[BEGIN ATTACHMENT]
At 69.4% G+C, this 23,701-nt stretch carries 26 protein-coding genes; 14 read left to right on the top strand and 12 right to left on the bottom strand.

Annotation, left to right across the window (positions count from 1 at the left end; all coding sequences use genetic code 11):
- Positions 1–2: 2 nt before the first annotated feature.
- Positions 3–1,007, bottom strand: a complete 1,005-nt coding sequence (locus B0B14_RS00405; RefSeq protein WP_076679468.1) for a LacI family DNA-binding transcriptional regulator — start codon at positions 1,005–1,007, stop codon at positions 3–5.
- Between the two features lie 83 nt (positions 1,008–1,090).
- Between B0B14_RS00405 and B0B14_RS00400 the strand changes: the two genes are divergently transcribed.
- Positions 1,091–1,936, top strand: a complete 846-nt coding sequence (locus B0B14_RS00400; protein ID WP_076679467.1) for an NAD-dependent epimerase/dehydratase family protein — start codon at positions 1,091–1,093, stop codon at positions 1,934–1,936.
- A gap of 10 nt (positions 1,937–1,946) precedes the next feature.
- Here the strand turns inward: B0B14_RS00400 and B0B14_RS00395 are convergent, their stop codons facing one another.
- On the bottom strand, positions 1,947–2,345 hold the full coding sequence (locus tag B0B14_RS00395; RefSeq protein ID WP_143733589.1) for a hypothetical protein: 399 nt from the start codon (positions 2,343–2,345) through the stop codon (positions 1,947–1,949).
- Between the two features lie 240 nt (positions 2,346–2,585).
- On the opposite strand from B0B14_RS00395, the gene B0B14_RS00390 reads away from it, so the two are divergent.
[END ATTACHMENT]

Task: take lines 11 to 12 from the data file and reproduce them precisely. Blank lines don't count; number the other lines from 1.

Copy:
- Between the two features lie 240 nt (positions 2,346–2,585).
- On the opposite strand from B0B14_RS00395, the gene B0B14_RS00390 reads away from it, so the two are divergent.